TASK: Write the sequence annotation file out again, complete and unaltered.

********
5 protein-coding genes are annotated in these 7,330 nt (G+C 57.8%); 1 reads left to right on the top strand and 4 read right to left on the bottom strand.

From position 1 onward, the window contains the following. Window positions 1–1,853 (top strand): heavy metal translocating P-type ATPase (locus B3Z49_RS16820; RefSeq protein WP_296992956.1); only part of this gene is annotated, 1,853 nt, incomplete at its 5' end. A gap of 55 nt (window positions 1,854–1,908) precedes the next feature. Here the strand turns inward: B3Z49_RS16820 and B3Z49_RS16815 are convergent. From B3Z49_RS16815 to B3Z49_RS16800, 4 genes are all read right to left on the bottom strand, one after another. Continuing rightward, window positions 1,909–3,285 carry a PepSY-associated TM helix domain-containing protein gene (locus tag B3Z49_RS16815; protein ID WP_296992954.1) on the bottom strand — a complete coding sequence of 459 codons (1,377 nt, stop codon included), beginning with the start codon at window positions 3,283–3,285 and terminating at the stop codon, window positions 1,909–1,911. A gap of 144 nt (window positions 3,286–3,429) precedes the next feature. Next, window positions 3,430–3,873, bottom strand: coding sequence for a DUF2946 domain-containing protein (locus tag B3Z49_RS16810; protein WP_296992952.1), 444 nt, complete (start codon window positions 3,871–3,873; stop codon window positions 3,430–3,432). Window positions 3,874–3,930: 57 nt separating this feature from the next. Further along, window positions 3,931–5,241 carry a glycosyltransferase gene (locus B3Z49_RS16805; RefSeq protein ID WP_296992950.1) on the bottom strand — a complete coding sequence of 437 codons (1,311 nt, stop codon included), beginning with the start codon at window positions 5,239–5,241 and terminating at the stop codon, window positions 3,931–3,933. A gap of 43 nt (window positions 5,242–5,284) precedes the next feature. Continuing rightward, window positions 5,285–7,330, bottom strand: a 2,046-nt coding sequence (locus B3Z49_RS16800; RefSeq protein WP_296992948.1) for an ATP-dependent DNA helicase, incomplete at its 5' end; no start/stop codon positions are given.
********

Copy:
5 protein-coding genes are annotated in these 7,330 nt (G+C 57.8%); 1 reads left to right on the top strand and 4 read right to left on the bottom strand.

From position 1 onward, the window contains the following. Window positions 1–1,853 (top strand): heavy metal translocating P-type ATPase (locus B3Z49_RS16820; RefSeq protein WP_296992956.1); only part of this gene is annotated, 1,853 nt, incomplete at its 5' end. A gap of 55 nt (window positions 1,854–1,908) precedes the next feature. Here the strand turns inward: B3Z49_RS16820 and B3Z49_RS16815 are convergent. From B3Z49_RS16815 to B3Z49_RS16800, 4 genes are all read right to left on the bottom strand, one after another. Continuing rightward, window positions 1,909–3,285 carry a PepSY-associated TM helix domain-containing protein gene (locus tag B3Z49_RS16815; protein ID WP_296992954.1) on the bottom strand — a complete coding sequence of 459 codons (1,377 nt, stop codon included), beginning with the start codon at window positions 3,283–3,285 and terminating at the stop codon, window positions 1,909–1,911. A gap of 144 nt (window positions 3,286–3,429) precedes the next feature. Next, window positions 3,430–3,873, bottom strand: coding sequence for a DUF2946 domain-containing protein (locus tag B3Z49_RS16810; protein WP_296992952.1), 444 nt, complete (start codon window positions 3,871–3,873; stop codon window positions 3,430–3,432). Window positions 3,874–3,930: 57 nt separating this feature from the next. Further along, window positions 3,931–5,241 carry a glycosyltransferase gene (locus B3Z49_RS16805; RefSeq protein ID WP_296992950.1) on the bottom strand — a complete coding sequence of 437 codons (1,311 nt, stop codon included), beginning with the start codon at window positions 5,239–5,241 and terminating at the stop codon, window positions 3,931–3,933. A gap of 43 nt (window positions 5,242–5,284) precedes the next feature. Continuing rightward, window positions 5,285–7,330, bottom strand: a 2,046-nt coding sequence (locus B3Z49_RS16800; RefSeq protein WP_296992948.1) for an ATP-dependent DNA helicase, incomplete at its 5' end; no start/stop codon positions are given.